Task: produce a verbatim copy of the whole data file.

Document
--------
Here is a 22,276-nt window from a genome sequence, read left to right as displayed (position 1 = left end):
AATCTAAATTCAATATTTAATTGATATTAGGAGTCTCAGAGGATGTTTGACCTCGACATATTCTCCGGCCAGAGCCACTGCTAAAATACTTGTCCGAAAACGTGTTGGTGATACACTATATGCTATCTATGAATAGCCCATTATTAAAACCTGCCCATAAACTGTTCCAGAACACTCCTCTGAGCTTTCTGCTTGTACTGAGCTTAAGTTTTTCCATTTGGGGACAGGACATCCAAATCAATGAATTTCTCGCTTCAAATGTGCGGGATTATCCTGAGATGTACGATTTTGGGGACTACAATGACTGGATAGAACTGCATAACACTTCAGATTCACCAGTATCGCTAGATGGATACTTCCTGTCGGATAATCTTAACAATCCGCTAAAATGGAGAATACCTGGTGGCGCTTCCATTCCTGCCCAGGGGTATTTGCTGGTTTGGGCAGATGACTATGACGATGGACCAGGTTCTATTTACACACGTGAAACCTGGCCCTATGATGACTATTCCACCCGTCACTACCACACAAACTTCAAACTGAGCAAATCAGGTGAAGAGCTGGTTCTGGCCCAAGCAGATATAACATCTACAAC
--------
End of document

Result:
Here is a 22,276-nt window from a genome sequence, read left to right as displayed (position 1 = left end):
AATCTAAATTCAATATTTAATTGATATTAGGAGTCTCAGAGGATGTTTGACCTCGACATATTCTCCGGCCAGAGCCACTGCTAAAATACTTGTCCGAAAACGTGTTGGTGATACACTATATGCTATCTATGAATAGCCCATTATTAAAACCTGCCCATAAACTGTTCCAGAACACTCCTCTGAGCTTTCTGCTTGTACTGAGCTTAAGTTTTTCCATTTGGGGACAGGACATCCAAATCAATGAATTTCTCGCTTCAAATGTGCGGGATTATCCTGAGATGTACGATTTTGGGGACTACAATGACTGGATAGAACTGCATAACACTTCAGATTCACCAGTATCGCTAGATGGATACTTCCTGTCGGATAATCTTAACAATCCGCTAAAATGGAGAATACCTGGTGGCGCTTCCATTCCTGCCCAGGGGTATTTGCTGGTTTGGGCAGATGACTATGACGATGGACCAGGTTCTATTTACACACGTGAAACCTGGCCCTATGATGACTATTCCACCCGTCACTACCACACAAACTTCAAACTGAGCAAATCAGGTGAAGAGCTGGTTCTGGCCCAAGCAGATATAACATCTACAAC